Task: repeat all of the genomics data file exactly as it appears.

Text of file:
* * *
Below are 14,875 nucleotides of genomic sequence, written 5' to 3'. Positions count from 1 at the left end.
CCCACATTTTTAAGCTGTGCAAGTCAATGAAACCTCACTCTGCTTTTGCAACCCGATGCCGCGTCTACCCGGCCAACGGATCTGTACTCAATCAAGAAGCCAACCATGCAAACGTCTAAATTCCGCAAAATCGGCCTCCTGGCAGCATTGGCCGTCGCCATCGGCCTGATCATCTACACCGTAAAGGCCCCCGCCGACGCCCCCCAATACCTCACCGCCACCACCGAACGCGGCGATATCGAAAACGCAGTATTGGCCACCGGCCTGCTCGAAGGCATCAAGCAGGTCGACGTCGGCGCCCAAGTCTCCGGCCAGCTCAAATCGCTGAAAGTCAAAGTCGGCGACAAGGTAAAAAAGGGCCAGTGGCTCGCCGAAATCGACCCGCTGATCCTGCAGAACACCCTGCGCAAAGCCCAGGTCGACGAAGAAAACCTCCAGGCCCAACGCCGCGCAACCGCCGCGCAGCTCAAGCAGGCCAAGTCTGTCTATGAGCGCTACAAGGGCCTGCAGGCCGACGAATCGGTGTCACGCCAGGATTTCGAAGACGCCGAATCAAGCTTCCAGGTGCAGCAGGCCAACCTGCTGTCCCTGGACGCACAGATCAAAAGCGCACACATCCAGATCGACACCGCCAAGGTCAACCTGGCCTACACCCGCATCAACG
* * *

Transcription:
Below are 14,875 nucleotides of genomic sequence, written 5' to 3'. Positions count from 1 at the left end.
CCCACATTTTTAAGCTGTGCAAGTCAATGAAACCTCACTCTGCTTTTGCAACCCGATGCCGCGTCTACCCGGCCAACGGATCTGTACTCAATCAAGAAGCCAACCATGCAAACGTCTAAATTCCGCAAAATCGGCCTCCTGGCAGCATTGGCCGTCGCCATCGGCCTGATCATCTACACCGTAAAGGCCCCCGCCGACGCCCCCCAATACCTCACCGCCACCACCGAACGCGGCGATATCGAAAACGCAGTATTGGCCACCGGCCTGCTCGAAGGCATCAAGCAGGTCGACGTCGGCGCCCAAGTCTCCGGCCAGCTCAAATCGCTGAAAGTCAAAGTCGGCGACAAGGTAAAAAAGGGCCAGTGGCTCGCCGAAATCGACCCGCTGATCCTGCAGAACACCCTGCGCAAAGCCCAGGTCGACGAAGAAAACCTCCAGGCCCAACGCCGCGCAACCGCCGCGCAGCTCAAGCAGGCCAAGTCTGTCTATGAGCGCTACAAGGGCCTGCAGGCCGACGAATCGGTGTCACGCCAGGATTTCGAAGACGCCGAATCAAGCTTCCAGGTGCAGCAGGCCAACCTGCTGTCCCTGGACGCACAGATCAAAAGCGCACACATCCAGATCGACACCGCCAAGGTCAACCTGGCCTACACCCGCATCAACG